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Filming a Southern Movie in Rome, Georgia with Jimmy Hall and Tommy Talton

by Michael Buffalo Smith

Ken Wheeler is betting the farm on a movie. Wheeler, a farmer from the Rome, Georgia area, is putting his money, heart and soul into the production of Dixie Times, a movie that he hopes will redefine how Southerners are portrayed on film. He says that his primary goal is to use real, honest to God Southerners in his movie, which centers around a small town Alabama newspaper called The Dixie Times, the kind of paper that puts a story about Joe Jones’ 50-pound turnip on the front page as major news. The kind of newspaper I myself have worked at way too many times.

Ken told me the plot also involves good ol’ ‘Bama moonshine, a legally blind Sheriff’s deputy, and a whole lot of small town rumors and intrigue. As it happens, it also features a couple of Southern rock icons, Jimmy Hall and Tommy Talton, who appear along with Tommy’s band in the guise of “The Mobile Homeboys,” entertaining at the hotel bar.

The hotel bar is actually our buddy Mike Proctor’s super secret private bar The High Lonesome, nestled among the pines a far piece back off of the main road near Rome. The very same one we have written about on several memorable occasions.

My wife and I made a last minute decision to drive down and witness some of the on set production. Besides being a new adventure in movie land, we’d also be seeing our friends again, Tommy Talton and his wife Patty; their sweet daughter Kathleen; Jimmy Hall; all the cats in Talton’s band; Terri Reeves from Music Matters Entertainment and her hubby; former Cowboy bassist Stan Robertson and his wife Sandy; my friends from Atomic Boogie; and of course club owner Mike Proctor and his wife Tara and all the usual cats and kittens. Oh, and I met a cool guy named Wendell Cox, the lead guitar picker for the great Travis Tritt. A guy I hope to get to know a lot better.

I sat around for a while watching them shoot a scene that featured Briscoe Tanner (Ken Wheeler) and Pauline (Kim Palmer)  talking at a table over drinks while a hot rocking band plays on the background.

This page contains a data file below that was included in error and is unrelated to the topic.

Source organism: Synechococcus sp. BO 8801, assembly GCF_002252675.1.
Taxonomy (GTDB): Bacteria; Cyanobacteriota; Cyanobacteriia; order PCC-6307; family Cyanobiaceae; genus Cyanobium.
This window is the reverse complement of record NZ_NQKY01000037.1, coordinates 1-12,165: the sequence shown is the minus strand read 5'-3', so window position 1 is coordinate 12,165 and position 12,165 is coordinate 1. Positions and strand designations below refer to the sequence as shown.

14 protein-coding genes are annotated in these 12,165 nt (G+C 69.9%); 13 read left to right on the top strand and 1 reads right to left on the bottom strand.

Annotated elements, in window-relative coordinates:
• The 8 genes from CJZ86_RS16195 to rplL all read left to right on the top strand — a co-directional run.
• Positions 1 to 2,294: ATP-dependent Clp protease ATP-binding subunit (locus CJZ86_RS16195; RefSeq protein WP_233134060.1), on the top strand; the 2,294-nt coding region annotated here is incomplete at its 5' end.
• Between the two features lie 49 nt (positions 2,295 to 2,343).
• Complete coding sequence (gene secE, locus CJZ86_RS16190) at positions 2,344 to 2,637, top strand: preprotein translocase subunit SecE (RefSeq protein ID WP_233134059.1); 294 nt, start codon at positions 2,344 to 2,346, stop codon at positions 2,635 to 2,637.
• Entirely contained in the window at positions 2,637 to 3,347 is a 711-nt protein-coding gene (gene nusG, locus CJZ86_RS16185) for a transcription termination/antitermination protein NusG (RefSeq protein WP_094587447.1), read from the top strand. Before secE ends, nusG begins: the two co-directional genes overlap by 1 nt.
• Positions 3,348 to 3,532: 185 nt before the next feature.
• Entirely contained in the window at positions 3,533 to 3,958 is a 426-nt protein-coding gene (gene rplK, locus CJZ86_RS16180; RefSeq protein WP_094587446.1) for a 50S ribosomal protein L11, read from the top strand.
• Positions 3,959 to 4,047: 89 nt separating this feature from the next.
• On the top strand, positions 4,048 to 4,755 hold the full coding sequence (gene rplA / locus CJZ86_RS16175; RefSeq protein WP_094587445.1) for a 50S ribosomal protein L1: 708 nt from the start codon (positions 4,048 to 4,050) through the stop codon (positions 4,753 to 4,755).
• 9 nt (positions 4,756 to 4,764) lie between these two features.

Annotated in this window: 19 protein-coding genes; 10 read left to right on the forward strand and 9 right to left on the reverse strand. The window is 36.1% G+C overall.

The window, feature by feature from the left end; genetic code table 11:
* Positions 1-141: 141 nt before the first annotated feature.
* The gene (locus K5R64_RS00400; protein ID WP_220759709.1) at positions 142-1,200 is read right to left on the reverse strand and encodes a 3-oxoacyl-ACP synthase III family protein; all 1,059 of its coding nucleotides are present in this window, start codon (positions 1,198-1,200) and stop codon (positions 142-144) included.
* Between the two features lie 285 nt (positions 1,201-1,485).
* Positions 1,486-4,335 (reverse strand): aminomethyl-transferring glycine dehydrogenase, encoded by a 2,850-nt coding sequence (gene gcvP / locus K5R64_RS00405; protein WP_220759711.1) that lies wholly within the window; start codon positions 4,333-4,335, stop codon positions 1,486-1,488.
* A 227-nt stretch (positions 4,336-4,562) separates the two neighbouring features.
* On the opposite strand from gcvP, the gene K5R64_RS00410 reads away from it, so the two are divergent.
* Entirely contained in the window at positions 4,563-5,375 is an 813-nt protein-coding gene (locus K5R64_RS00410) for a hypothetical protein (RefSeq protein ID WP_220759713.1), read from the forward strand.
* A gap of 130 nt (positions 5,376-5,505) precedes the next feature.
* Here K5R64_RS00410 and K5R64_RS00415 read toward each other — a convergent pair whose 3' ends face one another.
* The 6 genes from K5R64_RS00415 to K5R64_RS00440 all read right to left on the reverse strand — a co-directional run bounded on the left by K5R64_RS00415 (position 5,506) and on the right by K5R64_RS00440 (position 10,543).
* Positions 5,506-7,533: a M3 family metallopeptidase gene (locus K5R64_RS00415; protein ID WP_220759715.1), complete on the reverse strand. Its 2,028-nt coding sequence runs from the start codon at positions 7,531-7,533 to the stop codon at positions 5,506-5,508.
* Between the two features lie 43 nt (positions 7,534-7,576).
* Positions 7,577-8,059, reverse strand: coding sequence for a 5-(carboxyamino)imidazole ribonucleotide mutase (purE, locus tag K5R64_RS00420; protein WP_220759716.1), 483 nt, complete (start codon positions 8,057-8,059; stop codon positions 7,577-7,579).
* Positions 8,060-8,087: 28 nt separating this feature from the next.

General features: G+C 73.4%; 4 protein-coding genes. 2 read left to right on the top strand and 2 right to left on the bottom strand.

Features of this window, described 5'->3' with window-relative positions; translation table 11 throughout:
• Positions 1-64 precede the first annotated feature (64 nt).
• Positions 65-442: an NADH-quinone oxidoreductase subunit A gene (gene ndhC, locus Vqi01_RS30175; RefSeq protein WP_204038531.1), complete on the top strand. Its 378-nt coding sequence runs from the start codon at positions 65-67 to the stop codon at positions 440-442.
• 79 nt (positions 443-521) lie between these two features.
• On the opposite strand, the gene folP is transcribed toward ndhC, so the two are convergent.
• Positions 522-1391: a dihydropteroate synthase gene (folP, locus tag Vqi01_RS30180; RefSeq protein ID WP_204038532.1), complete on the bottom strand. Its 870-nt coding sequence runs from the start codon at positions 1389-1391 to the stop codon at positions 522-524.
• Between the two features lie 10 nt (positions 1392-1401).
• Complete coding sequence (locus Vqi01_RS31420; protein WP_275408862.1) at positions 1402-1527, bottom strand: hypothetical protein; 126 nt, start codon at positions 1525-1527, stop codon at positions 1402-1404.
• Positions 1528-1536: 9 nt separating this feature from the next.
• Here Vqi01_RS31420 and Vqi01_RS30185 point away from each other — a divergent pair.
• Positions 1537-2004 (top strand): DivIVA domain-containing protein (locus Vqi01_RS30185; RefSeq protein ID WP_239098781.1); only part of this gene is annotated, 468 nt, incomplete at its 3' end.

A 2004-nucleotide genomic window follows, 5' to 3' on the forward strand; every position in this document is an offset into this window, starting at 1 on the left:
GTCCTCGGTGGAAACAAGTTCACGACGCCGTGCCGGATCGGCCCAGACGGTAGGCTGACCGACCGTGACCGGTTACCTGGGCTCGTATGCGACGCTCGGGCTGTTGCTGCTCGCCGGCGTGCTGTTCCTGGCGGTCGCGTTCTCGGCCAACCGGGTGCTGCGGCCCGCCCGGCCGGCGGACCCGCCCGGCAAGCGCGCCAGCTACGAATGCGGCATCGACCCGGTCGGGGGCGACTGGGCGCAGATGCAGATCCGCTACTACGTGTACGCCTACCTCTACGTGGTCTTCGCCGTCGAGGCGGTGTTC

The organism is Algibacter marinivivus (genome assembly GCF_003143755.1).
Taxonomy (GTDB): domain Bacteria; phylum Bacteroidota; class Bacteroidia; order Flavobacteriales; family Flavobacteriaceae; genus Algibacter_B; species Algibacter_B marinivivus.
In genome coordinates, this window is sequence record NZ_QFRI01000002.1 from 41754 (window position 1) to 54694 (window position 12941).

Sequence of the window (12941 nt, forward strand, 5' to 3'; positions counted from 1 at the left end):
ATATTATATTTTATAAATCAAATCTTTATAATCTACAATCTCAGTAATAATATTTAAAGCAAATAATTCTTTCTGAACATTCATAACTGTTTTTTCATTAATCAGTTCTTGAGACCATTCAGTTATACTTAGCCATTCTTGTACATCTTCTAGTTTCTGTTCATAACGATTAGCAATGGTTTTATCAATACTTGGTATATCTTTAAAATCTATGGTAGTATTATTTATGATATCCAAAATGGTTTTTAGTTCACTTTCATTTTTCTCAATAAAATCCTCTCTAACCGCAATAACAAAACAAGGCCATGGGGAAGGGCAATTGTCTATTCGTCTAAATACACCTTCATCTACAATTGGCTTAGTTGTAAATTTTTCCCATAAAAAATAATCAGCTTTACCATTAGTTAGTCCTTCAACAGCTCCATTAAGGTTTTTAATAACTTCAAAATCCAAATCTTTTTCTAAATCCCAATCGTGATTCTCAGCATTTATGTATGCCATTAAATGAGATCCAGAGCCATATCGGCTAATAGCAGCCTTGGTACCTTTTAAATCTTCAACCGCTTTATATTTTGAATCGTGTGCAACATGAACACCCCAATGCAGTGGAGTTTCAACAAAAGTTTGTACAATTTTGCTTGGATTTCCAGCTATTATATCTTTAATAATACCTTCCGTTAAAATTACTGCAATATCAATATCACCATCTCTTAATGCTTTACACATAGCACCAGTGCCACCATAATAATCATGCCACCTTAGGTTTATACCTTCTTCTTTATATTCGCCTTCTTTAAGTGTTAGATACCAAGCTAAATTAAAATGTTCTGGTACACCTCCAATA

The crew for the film includes Director Sherrie Petterson, a former Carolina girl; Sam Alder, Director of Production; Randall Blizzard, camera; and Raymond Wood, director of photography.

The crew spent a few hours filming a local country and Southern rock gospel band called Freewill Offering, and then everyone took a break for dinner. The movie people fed everyone authentic Mexican, and my wife and I enjoyed sitting and talking to Jimmy Hall and a couple of elderly ladies who had some amazing old Southern stories to share.

As for me, I had the time of my life goofing with Hall, Talton and his bassist Brandon Peeples. At one point we were tossing around potential names for the united Talton and Hall ensemble to use in the movie. Things like The Fourth of Juliars, Ta-Hall-Ton, and some long name Brandon came up with that incorporated the words “booty” and “funk.” They finally settled on a name Jimmy had tossed out, The Mobile Homeboys.

The band went into the backstage dressing room to change, and then it was time to film their segments. The audience was simply blown away by Hall’s “Long Goodbye” and “Holding On for Dear Love.” Tommy Talton scorched the fretboard and Hall sang from his very soul. Then came a couple of Talton tunes, “Color My Sleep” and “Time Will Never Change.” The band was stopped several times by the director, which, while necessary to filming, is about like being interupted during sex to a musician.

The music was great. We had hoped all day that there would be a big jam session after the shooting, but filming lasted until well after midnight, nixing our dream.

When it was all over, we mulled around and shot the bull with everybody for a while before driving some 20 miles back out of the woods to the Interstate, where we would stay overnight at the hotel before treking back home on Saturday, listening to Tommy Talton, Jimmy Hall and Bonnie Bramlett music all the way in. What a great way to spend the fourth.


All Photos by Buffalo Except Where Noted. SPECIAL THANKS to Stan and Sandy for the Loan of their new Camera!

PALS- Jimmy Hall and Tommy Talton.

ACTION! The crew shoots Proctor introducing the band.

READY - The film Director (center) Terri Reeves (Right) and the band preparing.

READY FOR HIS CLOSE UP- Mike Proctor, the club owner and an extra in the film.

THE NEW YARDBIRDS - Stan Robertson (former member of Cowboy), Tommy Talton, Jimmy Hall and Buff.

GUITAR MAN- Tommy tries out Stan's old Guild.

BASSMEN-  Stan with Brandon Peeples. (Sandy Robertson Photo)

SOMEONE ELSE'S SHOES- Tommy's new kicks.


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